1 Introduction

It remains a puzzle why a rice Green Revolution has failed to take place in most areas of sub-Saharan Africa (SSA), even though it transpired in tropical Asia a half-century ago. It is still more puzzling if we recall the fact that Asian rice Green Revolution technology is highly transferable from tropical Asia to SSA. Historically, improved rice farming technology was transferred from Japan to Taiwan in the 1920s, to the Philippines in the 1960s, and further to other Southeast Asian countries and South Asia in the 1970 and 1980s (Barker and Herdt 1985; Hayami and Ruttan 1985; Otsuka and Zhang 2021). Otsuka and Larson (2013, 2016) argue that Asian rice Green Revolution technology is also highly transferable even to sub-Saharan Africa (SSA), given the high yield performance of Asian rice varieties in various parts of SSA. Therefore, the key question is: what are the major constraints that prevent the full-fledged success of the rice Green Revolution in SSA?

As pointed out in Chap. 1, policymakers, and even leading agricultural economists, have assumed that the Green Revolution requires only the use of modern inputs, such as modern varieties (MV) and chemical fertilizers (Gollin et al. 2021; Carter et al. 2021), ignoring the role of improved cultivation practices, such as transplanting in rows, land leveling, and bunding (Abe and Wakatsuki 2011). We argue strongly in this book that the widely held view that Green Revolution can be called a “seed-fertilizer revolution” is misleading. After reviewing the literature on the role of extension in Chap. 2, case studies of rice cultivation training programs in Cote d’Ivoire, Tanzania, Uganda, and Mozambique were examined in Chaps. 36. These case studies demonstrated that the key to disseminating such management-intensive technologies—consisting of not only the use of improved varieties and inorganic fertilizer but also improved cultivation practices—is the training of farmers by extension agents. It is truly remarkable to observe that rice yield, income, and profit increase significantly after rice production training programs are offered, even without changing the marketing system, input subsidies, irrigation conditions, or credit provision. We cannot over-emphasize this exceedingly important finding because, for the rice Green Revolution to be successful in SSA, the notion that the rice Green Revolution is management intensive must be widely shared among policymakers, researchers, and extension workers.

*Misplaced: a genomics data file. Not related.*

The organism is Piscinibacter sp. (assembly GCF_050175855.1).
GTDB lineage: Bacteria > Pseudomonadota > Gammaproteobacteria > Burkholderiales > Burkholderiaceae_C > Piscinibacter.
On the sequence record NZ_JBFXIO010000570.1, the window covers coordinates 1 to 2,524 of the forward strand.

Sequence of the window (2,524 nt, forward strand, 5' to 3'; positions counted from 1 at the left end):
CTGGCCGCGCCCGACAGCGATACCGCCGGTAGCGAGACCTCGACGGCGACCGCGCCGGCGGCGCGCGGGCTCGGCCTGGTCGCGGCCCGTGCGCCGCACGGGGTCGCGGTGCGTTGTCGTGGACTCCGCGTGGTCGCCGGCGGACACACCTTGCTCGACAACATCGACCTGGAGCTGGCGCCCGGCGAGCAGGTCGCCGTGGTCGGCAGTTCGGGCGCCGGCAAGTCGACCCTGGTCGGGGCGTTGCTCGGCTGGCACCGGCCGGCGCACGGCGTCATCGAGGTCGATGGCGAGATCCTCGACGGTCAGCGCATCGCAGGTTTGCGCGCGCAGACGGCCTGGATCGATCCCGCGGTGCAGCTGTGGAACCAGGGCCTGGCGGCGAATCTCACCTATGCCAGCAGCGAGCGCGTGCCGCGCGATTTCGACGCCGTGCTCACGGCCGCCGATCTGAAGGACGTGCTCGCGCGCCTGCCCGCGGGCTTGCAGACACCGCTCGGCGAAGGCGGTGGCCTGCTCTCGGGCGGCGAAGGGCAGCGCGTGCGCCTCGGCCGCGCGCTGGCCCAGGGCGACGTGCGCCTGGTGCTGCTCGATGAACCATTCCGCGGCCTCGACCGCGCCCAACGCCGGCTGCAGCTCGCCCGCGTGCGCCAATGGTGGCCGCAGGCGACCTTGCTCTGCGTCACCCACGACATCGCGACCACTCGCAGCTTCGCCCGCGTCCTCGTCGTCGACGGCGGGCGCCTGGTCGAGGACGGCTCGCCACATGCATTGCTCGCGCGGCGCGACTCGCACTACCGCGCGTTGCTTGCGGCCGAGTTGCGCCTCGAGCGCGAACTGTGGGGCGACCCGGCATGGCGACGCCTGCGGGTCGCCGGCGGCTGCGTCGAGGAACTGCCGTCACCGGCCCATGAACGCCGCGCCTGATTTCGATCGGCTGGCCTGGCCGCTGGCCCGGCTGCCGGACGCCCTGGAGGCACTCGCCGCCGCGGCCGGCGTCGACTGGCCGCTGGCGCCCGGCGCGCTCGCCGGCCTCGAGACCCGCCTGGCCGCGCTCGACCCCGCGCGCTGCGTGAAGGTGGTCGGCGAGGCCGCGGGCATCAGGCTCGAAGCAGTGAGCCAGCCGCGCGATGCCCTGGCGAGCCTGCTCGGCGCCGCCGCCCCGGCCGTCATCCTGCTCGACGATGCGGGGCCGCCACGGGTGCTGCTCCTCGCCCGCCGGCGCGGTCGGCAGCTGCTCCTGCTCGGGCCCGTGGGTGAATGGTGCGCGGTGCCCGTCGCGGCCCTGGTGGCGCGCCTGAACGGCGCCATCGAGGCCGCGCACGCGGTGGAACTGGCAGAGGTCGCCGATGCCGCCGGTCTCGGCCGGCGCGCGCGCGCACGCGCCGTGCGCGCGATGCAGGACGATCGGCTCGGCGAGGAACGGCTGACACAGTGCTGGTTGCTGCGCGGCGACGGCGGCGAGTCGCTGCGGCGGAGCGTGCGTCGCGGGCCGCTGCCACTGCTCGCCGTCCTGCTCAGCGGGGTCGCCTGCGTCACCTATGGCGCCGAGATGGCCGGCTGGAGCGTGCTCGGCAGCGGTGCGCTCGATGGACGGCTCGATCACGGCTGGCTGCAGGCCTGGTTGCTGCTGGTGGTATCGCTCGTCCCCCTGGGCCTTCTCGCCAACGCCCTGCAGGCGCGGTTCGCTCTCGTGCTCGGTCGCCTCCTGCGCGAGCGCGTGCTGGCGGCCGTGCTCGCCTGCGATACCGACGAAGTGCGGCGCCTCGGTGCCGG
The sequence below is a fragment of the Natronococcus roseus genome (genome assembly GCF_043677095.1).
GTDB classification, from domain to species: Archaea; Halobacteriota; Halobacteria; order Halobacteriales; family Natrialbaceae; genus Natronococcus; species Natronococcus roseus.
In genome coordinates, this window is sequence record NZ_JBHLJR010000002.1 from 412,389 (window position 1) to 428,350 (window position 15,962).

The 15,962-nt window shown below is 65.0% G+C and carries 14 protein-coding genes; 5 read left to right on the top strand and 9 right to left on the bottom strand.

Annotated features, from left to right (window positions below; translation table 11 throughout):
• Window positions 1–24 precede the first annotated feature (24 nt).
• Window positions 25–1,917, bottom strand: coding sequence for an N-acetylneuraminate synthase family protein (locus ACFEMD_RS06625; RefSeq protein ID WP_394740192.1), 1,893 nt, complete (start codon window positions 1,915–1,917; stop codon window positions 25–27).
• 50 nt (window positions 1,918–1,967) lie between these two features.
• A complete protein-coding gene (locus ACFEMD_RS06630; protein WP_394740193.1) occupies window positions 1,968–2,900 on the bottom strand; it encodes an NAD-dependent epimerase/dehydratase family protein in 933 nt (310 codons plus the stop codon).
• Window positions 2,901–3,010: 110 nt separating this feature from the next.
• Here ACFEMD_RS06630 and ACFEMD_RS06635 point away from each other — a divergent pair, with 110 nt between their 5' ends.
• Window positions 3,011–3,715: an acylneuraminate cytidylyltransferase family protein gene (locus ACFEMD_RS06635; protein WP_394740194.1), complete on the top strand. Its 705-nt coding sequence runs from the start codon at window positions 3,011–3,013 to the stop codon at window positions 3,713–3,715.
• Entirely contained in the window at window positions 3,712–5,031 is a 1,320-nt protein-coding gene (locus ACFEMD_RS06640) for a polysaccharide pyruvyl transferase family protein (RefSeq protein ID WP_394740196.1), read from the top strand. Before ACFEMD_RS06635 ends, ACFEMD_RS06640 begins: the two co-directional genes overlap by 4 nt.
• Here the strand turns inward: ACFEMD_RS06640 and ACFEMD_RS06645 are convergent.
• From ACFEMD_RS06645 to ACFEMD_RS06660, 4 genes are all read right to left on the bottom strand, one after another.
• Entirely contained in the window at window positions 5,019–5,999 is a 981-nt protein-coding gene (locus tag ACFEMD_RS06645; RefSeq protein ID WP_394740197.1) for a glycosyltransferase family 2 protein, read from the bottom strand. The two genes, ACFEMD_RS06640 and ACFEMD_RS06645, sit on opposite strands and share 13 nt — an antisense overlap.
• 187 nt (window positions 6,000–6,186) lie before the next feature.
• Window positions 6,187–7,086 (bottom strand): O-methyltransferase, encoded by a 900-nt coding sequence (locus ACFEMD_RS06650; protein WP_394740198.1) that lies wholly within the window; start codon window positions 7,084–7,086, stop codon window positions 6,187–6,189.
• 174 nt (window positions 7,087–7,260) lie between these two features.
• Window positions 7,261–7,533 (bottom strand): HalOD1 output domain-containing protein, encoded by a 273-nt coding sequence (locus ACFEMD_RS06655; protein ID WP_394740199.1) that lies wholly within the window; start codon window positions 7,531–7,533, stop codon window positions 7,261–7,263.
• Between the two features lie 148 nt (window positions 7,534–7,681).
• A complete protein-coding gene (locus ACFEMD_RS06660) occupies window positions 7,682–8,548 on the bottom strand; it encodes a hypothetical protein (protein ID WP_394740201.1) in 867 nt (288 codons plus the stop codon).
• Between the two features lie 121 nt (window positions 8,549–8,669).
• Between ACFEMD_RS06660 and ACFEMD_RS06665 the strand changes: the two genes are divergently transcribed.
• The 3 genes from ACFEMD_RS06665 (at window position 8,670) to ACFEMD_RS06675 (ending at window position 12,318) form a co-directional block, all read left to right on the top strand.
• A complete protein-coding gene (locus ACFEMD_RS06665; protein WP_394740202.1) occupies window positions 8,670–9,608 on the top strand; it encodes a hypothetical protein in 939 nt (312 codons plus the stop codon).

While the rice cultivation training program is a crucial entry point to increase the intensity and productivity of rice farming in SSA, there are important complementary strategies that are indispensable for realizing a full-fledged rice Green Revolution. After reviewing the literature on the role of mechanization and irrigation in the intensification of rice farming in Chap. 7, case studies from Cote d’Ivoire and Tanzania examining the impact of agricultural mechanization (particularly tractorization) on the intensity of rice farming are reported in Chaps. 8 and 9, respectively. The rate of return to a large-scale irrigation scheme in Kenya is discussed in Chap. 10, whereas the efficiency of large scale relative to small and medium-scale irrigation schemes in Senegal is assessed in Chap. 11. Chapter 12 reports on the critical role played by rice millers in improving the quality of milled rice in Kenya, while the effect of the information provision about quality-based pricing to farmers on paddy quality is discussed in Chap. 13.

In this concluding chapter, we summarize the significant findings of each case study to draw clear policy recommendations that will contribute toward a full-fledged rice Green Revolution in SSA.